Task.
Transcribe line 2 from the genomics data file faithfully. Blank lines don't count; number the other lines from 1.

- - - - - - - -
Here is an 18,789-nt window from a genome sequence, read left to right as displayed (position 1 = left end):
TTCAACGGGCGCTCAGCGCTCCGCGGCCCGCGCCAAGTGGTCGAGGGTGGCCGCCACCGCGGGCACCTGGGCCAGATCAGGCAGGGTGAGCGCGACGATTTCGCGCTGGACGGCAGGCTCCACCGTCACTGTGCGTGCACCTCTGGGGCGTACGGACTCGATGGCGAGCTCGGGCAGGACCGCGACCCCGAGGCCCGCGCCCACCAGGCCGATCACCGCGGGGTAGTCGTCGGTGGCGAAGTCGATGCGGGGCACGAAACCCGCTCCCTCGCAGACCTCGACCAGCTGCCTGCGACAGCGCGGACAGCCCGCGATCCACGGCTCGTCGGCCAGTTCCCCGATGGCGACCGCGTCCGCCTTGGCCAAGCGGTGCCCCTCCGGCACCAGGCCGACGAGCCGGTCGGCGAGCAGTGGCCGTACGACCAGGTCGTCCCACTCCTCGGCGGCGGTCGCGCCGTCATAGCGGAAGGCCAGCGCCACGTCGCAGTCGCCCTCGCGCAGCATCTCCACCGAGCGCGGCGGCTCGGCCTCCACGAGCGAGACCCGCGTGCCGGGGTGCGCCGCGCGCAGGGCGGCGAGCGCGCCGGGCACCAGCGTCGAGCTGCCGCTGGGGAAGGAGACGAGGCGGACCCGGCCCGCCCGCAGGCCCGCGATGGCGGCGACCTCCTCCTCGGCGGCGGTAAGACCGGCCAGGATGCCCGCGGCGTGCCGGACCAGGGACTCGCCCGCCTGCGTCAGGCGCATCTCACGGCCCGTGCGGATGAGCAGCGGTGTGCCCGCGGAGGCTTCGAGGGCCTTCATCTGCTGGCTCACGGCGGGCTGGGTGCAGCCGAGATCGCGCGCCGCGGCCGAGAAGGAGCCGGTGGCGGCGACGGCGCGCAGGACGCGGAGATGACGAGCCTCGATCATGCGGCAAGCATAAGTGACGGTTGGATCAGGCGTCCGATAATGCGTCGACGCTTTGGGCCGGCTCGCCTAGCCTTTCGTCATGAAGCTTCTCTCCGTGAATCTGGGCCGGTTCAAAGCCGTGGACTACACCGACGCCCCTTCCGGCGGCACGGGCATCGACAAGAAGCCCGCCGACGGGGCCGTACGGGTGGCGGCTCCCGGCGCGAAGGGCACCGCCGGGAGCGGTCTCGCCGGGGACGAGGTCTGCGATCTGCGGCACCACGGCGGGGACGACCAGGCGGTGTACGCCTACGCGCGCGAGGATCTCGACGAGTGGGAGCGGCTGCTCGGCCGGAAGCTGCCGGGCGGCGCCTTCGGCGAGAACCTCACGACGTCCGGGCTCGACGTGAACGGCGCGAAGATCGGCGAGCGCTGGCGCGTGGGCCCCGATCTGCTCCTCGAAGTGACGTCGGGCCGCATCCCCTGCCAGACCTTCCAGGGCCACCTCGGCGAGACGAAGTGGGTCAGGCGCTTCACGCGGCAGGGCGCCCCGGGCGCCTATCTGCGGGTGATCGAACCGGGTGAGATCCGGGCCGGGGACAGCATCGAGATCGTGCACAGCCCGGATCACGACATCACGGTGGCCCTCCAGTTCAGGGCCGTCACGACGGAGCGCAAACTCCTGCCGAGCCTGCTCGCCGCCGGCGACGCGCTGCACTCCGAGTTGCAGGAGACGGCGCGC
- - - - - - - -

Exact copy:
TTCAACGGGCGCTCAGCGCTCCGCGGCCCGCGCCAAGTGGTCGAGGGTGGCCGCCACCGCGGGCACCTGGGCCAGATCAGGCAGGGTGAGCGCGACGATTTCGCGCTGGACGGCAGGCTCCACCGTCACTGTGCGTGCACCTCTGGGGCGTACGGACTCGATGGCGAGCTCGGGCAGGACCGCGACCCCGAGGCCCGCGCCCACCAGGCCGATCACCGCGGGGTAGTCGTCGGTGGCGAAGTCGATGCGGGGCACGAAACCCGCTCCCTCGCAGACCTCGACCAGCTGCCTGCGACAGCGCGGACAGCCCGCGATCCACGGCTCGTCGGCCAGTTCCCCGATGGCGACCGCGTCCGCCTTGGCCAAGCGGTGCCCCTCCGGCACCAGGCCGACGAGCCGGTCGGCGAGCAGTGGCCGTACGACCAGGTCGTCCCACTCCTCGGCGGCGGTCGCGCCGTCATAGCGGAAGGCCAGCGCCACGTCGCAGTCGCCCTCGCGCAGCATCTCCACCGAGCGCGGCGGCTCGGCCTCCACGAGCGAGACCCGCGTGCCGGGGTGCGCCGCGCGCAGGGCGGCGAGCGCGCCGGGCACCAGCGTCGAGCTGCCGCTGGGGAAGGAGACGAGGCGGACCCGGCCCGCCCGCAGGCCCGCGATGGCGGCGACCTCCTCCTCGGCGGCGGTAAGACCGGCCAGGATGCCCGCGGCGTGCCGGACCAGGGACTCGCCCGCCTGCGTCAGGCGCATCTCACGGCCCGTGCGGATGAGCAGCGGTGTGCCCGCGGAGGCTTCGAGGGCCTTCATCTGCTGGCTCACGGCGGGCTGGGTGCAGCCGAGATCGCGCGCCGCGGCCGAGAAGGAGCCGGTGGCGGCGACGGCGCGCAGGACGCGGAGATGACGAGCCTCGATCATGCGGCAAGCATAAGTGACGGTTGGATCAGGCGTCCGATAATGCGTCGACGCTTTGGGCCGGCTCGCCTAGCCTTTCGTCATGAAGCTTCTCTCCGTGAATCTGGGCCGGTTCAAAGCCGTGGACTACACCGACGCCCCTTCCGGCGGCACGGGCATCGACAAGAAGCCCGCCGACGGGGCCGTACGGGTGGCGGCTCCCGGCGCGAAGGGCACCGCCGGGAGCGGTCTCGCCGGGGACGAGGTCTGCGATCTGCGGCACCACGGCGGGGACGACCAGGCGGTGTACGCCTACGCGCGCGAGGATCTCGACGAGTGGGAGCGGCTGCTCGGCCGGAAGCTGCCGGGCGGCGCCTTCGGCGAGAACCTCACGACGTCCGGGCTCGACGTGAACGGCGCGAAGATCGGCGAGCGCTGGCGCGTGGGCCCCGATCTGCTCCTCGAAGTGACGTCGGGCCGCATCCCCTGCCAGACCTTCCAGGGCCACCTCGGCGAGACGAAGTGGGTCAGGCGCTTCACGCGGCAGGGCGCCCCGGGCGCCTATCTGCGGGTGATCGAACCGGGTGAGATCCGGGCCGGGGACAGCATCGAGATCGTGCACAGCCCGGATCACGACATCACGGTGGCCCTCCAGTTCAGGGCCGTCACGACGGAGCGCAAACTCCTGCCGAGCCTGCTCGCCGCCGGCGACGCGCTGCACTCCGAGTTGCAGGAGACGGCGCGC